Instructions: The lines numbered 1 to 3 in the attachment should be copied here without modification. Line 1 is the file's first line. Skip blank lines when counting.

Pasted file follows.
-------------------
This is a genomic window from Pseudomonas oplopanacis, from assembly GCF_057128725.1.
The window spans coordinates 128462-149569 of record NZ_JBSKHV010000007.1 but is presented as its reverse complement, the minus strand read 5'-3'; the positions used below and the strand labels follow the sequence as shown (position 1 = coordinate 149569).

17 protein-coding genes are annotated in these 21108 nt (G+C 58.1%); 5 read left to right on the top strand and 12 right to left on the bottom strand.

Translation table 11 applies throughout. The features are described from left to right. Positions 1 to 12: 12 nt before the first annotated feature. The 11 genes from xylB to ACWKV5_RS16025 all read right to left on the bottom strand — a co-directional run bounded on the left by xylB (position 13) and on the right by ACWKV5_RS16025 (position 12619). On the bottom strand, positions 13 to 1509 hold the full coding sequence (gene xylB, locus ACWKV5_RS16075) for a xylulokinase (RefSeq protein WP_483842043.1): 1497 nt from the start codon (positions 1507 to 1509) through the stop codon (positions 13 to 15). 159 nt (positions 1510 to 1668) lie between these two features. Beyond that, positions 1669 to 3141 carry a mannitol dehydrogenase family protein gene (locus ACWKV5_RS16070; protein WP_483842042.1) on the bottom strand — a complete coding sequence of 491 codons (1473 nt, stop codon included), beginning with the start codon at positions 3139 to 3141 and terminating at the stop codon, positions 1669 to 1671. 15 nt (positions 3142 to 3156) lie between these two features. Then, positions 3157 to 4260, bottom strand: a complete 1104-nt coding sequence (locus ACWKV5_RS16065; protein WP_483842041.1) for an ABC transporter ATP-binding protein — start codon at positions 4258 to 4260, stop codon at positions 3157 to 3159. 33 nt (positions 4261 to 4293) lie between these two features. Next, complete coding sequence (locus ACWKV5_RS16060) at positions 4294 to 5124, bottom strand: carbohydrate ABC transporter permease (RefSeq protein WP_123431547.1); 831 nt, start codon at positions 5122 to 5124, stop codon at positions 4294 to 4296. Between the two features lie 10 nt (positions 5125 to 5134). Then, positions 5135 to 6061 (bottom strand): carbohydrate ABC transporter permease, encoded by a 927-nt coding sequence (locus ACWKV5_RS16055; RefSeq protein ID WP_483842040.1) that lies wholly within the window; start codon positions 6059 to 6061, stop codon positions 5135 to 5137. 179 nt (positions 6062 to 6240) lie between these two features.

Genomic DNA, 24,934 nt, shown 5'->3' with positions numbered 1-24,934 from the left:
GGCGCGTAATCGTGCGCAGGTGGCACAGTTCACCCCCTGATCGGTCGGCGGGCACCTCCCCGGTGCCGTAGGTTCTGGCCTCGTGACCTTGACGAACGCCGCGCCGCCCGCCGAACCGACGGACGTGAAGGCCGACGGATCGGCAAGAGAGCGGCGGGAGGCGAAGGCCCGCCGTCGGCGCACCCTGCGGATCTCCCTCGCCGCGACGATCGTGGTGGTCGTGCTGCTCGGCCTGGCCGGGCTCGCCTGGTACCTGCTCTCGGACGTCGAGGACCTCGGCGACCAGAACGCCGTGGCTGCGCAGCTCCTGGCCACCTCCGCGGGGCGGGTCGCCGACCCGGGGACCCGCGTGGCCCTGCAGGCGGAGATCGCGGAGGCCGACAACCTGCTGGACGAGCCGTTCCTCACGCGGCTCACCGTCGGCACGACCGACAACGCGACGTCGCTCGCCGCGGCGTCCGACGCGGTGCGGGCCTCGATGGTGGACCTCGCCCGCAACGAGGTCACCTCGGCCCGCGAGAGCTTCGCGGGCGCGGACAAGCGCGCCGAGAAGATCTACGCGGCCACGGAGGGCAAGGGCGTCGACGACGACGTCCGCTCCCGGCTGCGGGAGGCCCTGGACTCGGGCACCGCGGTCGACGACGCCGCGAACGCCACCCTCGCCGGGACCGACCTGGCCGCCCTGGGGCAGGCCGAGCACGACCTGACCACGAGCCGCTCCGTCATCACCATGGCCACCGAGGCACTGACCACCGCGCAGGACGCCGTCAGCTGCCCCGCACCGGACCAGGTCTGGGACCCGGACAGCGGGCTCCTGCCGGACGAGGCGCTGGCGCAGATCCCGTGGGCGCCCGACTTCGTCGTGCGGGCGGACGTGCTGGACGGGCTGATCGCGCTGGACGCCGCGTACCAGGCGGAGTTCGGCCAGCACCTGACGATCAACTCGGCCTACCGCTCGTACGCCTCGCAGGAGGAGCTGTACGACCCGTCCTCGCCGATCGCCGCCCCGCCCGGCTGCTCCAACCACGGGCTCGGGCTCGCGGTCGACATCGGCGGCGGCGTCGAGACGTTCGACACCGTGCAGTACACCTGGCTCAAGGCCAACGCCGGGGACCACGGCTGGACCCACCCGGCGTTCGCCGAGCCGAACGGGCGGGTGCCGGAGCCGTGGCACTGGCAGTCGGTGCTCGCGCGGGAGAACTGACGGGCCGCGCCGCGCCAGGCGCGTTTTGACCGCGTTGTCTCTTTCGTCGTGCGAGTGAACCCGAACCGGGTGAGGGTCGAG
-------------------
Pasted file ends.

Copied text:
This is a genomic window from Pseudomonas oplopanacis, from assembly GCF_057128725.1.
The window spans coordinates 128462-149569 of record NZ_JBSKHV010000007.1 but is presented as its reverse complement, the minus strand read 5'-3'; the positions used below and the strand labels follow the sequence as shown (position 1 = coordinate 149569).

17 protein-coding genes are annotated in these 21108 nt (G+C 58.1%); 5 read left to right on the top strand and 12 right to left on the bottom strand.